This summer Lisa Cheung, a senior at the Academy at Palumbo high school in Philadelphia, Pa., spent a few weeks in Nicaragua building a school with the nonprofit organization BuildOn. Cheung returned home with a better understanding of the Central American culture, a deep appreciation for water – which was scarce in her village when the pump ran dry – and a commitment to spread the word about the importance of buying fair trade products.
“I wondered about my host family’s income,” says Cheung, who is 17. “It occurred to me that the overwhelming amount of coffee plants I saw contributed to the majority of their income. We were told that during the [coffee bean picking] season, it is so important that the children even skip days of school to help their families collect coffee beans and do other tasks. If it was not for fair trade, they would not receive [a fair] wage for their hard work.”
Less than $1.25 a Day
Cheung’s interest in wages and work speaks to one of the 21st century’s most pressing global economic issues. Fair trade is a movement in the business world that advocates the payment of higher prices to producers in developing countries. Products that we use every day, from clothing and jewelry to chocolate, coffee, sugar and bananas, are often sourced from poor, rural areas of the world where laborers and artisans are not given the same economic and social opportunities as workers in more developed regions. According to Bread for the World, which is focused on ending hunger globally, an estimated 1.4 billion people worldwide exist on less than $1.25 a day.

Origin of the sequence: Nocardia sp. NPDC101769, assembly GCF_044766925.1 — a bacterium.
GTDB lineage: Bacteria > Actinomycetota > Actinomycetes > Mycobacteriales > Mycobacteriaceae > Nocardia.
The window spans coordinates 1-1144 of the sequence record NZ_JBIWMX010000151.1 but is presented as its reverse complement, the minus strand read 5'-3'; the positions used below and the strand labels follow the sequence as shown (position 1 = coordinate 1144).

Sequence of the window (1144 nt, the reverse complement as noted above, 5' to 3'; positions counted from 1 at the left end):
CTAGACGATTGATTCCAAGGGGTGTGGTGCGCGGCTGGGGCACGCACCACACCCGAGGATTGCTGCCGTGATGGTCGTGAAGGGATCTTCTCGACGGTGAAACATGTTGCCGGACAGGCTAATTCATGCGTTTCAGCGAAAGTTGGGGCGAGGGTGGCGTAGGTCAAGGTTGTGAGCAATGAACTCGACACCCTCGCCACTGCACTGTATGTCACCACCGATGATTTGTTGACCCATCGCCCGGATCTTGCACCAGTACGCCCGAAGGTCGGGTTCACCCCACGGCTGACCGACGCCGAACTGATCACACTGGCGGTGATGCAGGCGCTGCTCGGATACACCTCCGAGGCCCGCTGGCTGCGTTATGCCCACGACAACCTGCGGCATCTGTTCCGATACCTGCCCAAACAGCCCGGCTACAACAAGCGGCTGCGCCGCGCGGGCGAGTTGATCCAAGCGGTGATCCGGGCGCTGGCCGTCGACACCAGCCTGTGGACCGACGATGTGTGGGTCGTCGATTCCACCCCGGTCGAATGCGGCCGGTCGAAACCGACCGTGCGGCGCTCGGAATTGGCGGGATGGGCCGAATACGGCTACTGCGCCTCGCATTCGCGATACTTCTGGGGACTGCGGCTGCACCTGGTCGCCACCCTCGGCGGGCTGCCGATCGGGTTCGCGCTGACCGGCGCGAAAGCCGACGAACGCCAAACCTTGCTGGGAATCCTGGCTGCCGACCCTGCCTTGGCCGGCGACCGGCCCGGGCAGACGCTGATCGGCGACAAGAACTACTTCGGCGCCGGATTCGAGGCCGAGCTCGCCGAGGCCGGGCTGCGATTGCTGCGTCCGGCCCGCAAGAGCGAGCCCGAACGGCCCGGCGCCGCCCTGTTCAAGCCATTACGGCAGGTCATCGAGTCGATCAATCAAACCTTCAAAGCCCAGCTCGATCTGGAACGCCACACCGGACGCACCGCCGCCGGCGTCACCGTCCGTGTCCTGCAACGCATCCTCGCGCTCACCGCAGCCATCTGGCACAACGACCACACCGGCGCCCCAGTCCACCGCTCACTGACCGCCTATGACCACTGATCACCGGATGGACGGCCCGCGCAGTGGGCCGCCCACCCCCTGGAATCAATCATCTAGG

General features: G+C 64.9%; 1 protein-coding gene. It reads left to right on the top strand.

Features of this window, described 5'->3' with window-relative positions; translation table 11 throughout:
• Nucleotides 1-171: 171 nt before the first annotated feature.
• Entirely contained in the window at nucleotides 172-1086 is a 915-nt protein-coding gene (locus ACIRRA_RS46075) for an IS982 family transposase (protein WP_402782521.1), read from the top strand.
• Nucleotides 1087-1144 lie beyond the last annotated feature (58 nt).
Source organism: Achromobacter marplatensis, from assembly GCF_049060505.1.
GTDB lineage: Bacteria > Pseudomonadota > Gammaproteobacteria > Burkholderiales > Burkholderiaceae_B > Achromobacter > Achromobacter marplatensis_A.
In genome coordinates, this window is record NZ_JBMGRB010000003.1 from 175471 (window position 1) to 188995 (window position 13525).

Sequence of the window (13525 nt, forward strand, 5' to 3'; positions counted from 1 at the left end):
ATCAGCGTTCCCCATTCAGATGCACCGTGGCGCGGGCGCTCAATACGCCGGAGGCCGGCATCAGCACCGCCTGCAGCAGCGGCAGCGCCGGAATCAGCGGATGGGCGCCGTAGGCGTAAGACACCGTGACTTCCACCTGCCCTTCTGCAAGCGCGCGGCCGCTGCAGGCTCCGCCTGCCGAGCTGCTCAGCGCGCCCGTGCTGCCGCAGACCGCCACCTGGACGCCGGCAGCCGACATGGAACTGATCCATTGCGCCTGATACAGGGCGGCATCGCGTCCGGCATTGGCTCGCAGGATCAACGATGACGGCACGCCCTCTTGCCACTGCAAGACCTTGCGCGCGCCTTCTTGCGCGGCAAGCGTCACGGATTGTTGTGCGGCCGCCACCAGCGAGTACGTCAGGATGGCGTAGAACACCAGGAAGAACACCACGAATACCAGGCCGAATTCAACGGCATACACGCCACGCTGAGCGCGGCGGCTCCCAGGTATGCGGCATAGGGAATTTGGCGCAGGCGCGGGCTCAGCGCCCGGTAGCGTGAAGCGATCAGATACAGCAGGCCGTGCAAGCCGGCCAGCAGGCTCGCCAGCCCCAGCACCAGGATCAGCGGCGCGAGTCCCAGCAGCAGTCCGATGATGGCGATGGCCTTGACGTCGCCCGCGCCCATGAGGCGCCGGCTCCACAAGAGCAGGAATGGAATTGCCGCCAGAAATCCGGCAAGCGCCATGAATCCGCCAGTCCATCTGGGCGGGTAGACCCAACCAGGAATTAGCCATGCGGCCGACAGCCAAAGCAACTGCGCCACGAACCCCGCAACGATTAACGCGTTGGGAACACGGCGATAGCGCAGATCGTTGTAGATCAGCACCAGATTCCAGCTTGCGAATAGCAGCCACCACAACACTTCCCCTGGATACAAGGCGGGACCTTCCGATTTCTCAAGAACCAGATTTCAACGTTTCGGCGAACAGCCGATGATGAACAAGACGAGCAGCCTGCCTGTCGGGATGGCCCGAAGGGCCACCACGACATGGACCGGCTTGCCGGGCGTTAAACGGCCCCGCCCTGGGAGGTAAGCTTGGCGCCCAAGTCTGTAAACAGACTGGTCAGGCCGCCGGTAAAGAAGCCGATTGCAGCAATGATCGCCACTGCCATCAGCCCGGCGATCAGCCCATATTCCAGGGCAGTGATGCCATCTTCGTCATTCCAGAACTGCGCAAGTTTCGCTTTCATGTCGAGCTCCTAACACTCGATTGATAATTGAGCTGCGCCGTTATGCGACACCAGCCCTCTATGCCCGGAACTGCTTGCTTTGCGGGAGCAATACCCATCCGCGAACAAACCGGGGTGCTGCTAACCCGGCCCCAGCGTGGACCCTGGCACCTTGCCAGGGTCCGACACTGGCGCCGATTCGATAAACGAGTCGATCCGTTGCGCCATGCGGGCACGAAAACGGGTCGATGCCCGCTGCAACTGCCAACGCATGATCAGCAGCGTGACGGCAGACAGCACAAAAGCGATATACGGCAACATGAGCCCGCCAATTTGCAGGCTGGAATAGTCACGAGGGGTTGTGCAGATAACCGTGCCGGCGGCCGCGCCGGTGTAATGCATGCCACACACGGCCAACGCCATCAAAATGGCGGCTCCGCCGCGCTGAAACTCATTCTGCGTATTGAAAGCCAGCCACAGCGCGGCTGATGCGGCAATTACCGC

Companies that embrace a fair trade market strategy recognize and respect the work that occurs in these countries by paying promptly and fairly, supporting safe working conditions, protecting children’s rights and respecting cultural identity. Some big-name companies that support fair trade include Starbucks Coffee and Ben & Jerry’s ice cream. Sam’s Club recently became the first national retailer in the U.S. to sell a fresh fair trade bakery item – pound cake made with fair trade-certified sugar. The Fair Trade Federation, one of the associations that promotes the movement among businesses in North America and requires member companies to adhere to nine fair trade principles in all of their transactions, says fair trade companies “dedicate their businesses to creating positive change for the poorest of the poor.
Alia Kate is a devout fair trade business owner. Her New York City company, Kantara Crafts, is certified through the Fair Trade Federation and is a top source for hand-woven Moroccan carpets in the U.S. Kate buys the carpets directly from Moroccan artisans – all women — and sells them to consumers in the U.S. through private transactions.